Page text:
Tag Archives: Victorian-era courtesan

Victorian-Era Iconoclast Catherine Walters

Catherine Walters (1839-1920) courtesy wikipedia
Victorian-era courtesan Catherine Walters

With all the emphasis on moral purity, money, and royal titles in the Victorian era, it’s refreshing to hear about an outsider beating the Upper Tens at their own game. Liverpool-born lass Catherine Walters (1839 – 1920) was the Kim Kardashian or Paris Hilton of her era. Nicknamed “Skittles” (perhaps stemming from her early job at a bowling alley), her exceptional beauty allowed her to rise to the level of a superstar. Among her lovers were royals, intellectuals, and wealthy benefactors alike, and her discretion was nearly as valuable as her looks. Among other properties, she had a home in the exclusive London neighborhood of Mayfair. An accomplished horsewoman, she drew admiring crowds whenever she rode on Rotten Row in Hyde Park. Her taste in clothes set trends and sparked envy among aristocratic ladies. She “retired” at about the age of 50 (cougar anyone?) as a wealthy woman.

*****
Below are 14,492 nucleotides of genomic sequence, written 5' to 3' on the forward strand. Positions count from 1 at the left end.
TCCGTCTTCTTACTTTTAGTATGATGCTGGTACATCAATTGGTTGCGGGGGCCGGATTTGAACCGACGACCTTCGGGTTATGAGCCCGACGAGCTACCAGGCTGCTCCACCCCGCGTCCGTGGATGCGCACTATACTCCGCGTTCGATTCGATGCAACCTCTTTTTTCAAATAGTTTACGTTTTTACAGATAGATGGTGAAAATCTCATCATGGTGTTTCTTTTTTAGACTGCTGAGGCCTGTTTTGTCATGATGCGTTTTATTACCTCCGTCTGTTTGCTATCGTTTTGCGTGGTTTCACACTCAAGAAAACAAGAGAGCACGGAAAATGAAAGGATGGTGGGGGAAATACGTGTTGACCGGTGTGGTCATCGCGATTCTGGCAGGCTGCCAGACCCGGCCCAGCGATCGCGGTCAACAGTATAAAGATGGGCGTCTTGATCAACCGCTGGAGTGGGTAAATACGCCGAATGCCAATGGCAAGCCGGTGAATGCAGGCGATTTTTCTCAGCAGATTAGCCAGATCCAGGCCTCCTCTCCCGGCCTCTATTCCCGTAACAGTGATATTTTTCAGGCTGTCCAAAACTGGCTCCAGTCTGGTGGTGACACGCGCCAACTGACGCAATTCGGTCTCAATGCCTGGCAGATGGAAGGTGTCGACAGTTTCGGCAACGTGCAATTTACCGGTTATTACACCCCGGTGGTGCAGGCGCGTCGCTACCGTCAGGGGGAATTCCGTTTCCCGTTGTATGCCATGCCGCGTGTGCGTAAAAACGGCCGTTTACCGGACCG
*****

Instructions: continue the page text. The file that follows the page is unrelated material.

Although my current work-in-progress (Jessamine’s Folly) is set in the Edwardian era, the story includes a character reminiscent of Skittles. I admire the mindset of a woman who goes about living life in her own fashion, thumbing her nose at snobbish conventions and refusing to bow to a set of societal “rules” which excluded her from birth. I drink a toast to an iconoclast of a prior era. ~ S.G. Rogers